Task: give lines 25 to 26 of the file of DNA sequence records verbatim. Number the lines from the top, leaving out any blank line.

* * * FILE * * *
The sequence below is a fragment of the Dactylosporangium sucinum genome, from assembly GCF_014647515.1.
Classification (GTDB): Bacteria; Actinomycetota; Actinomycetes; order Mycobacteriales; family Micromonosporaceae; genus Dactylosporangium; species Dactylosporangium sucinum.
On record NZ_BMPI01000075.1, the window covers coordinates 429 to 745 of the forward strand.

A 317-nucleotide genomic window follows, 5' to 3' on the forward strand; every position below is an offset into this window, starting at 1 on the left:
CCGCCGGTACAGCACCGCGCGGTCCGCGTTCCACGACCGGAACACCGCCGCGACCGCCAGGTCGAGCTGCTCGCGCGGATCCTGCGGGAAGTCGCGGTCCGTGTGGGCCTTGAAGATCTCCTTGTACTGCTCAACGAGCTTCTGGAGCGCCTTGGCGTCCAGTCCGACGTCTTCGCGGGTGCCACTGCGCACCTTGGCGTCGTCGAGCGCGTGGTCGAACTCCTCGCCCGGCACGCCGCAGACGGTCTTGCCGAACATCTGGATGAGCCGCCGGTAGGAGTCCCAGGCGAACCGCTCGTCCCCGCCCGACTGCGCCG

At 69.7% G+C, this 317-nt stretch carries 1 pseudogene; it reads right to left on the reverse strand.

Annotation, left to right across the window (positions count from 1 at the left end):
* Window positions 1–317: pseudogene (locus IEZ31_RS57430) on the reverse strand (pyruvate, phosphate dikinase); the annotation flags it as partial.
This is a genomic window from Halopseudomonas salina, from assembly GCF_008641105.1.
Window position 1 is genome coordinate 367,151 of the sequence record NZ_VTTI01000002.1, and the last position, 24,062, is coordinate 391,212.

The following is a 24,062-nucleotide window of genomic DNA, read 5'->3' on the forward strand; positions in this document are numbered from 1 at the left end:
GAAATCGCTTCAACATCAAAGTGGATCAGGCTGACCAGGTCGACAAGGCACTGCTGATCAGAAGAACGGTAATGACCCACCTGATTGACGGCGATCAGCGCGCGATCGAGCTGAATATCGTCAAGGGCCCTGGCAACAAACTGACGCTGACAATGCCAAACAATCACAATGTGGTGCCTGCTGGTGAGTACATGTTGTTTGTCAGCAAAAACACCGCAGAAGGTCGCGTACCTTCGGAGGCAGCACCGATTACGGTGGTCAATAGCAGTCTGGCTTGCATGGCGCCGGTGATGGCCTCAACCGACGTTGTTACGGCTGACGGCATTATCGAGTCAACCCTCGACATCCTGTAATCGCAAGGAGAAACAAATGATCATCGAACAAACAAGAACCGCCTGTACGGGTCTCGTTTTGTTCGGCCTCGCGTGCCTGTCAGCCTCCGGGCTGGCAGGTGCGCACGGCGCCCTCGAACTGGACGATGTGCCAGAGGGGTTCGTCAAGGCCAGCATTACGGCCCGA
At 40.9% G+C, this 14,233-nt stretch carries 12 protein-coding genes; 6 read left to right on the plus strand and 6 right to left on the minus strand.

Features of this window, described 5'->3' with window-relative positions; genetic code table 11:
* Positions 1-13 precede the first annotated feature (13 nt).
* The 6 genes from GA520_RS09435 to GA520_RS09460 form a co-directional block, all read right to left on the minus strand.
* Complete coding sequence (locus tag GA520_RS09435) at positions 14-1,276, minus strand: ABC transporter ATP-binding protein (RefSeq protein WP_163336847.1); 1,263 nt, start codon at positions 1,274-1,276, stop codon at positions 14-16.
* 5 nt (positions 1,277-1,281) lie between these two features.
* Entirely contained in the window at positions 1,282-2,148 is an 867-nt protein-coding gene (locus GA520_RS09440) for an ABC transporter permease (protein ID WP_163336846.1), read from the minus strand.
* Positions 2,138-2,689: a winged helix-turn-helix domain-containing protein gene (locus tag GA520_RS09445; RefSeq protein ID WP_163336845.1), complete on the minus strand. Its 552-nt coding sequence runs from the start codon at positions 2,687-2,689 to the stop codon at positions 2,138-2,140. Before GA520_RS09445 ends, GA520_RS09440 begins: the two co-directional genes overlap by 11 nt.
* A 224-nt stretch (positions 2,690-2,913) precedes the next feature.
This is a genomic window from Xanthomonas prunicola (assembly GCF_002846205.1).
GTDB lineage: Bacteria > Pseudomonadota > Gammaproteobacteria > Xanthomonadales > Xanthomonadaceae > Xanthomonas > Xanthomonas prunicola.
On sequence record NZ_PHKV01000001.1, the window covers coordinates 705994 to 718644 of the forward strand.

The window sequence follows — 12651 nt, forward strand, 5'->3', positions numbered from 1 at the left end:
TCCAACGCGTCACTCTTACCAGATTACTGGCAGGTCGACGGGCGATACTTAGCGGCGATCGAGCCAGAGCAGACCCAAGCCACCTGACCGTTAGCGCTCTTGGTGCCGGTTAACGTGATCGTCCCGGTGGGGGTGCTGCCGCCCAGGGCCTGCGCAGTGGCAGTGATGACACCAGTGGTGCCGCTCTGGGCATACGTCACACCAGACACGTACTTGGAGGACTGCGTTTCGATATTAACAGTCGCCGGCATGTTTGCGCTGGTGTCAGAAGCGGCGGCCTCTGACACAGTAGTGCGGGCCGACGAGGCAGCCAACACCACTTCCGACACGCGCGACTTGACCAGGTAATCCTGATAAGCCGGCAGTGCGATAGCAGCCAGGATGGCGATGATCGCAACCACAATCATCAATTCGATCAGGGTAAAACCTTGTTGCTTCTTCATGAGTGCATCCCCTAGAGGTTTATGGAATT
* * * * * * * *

The window sequence follows — 12651 nt, forward strand, 5'->3', positions numbered from 1 at the left end:
TCCAACGCGTCACTCTTACCAGATTACTGGCAGGTCGACGGGCGATACTTAGCGGCGATCGAGCCAGAGCAGACCCAAGCCACCTGACCGTTAGCGCTCTTGGTGCCGGTTAACGTGATCGTCCCGGTGGGGGTGCTGCCGCCCAGGGCCTGCGCAGTGGCAGTGATGACACCAGTGGTGCCGCTCTGGGCATACGTCACACCAGACACGTACTTGGAGGACTGCGTTTCGATATTAACAGTCGCCGGCATGTTTGCGCTGGTGTCAGAAGCGGCGGCCTCTGACACAGTAGTGCGGGCCGACGAGGCAGCCAACACCACTTCCGACACGCGCGACTTGACCAGGTAATCCTGATAAGCCGGCAGTGCGATAGCAGCCAGGATGGCGATGATCGCAACCACAATCATCAATTCGATCAGGGTAAAACCTTGTTGCTTCTTCATGAGTGCATCCCCTAGAGGTTTATGGAATT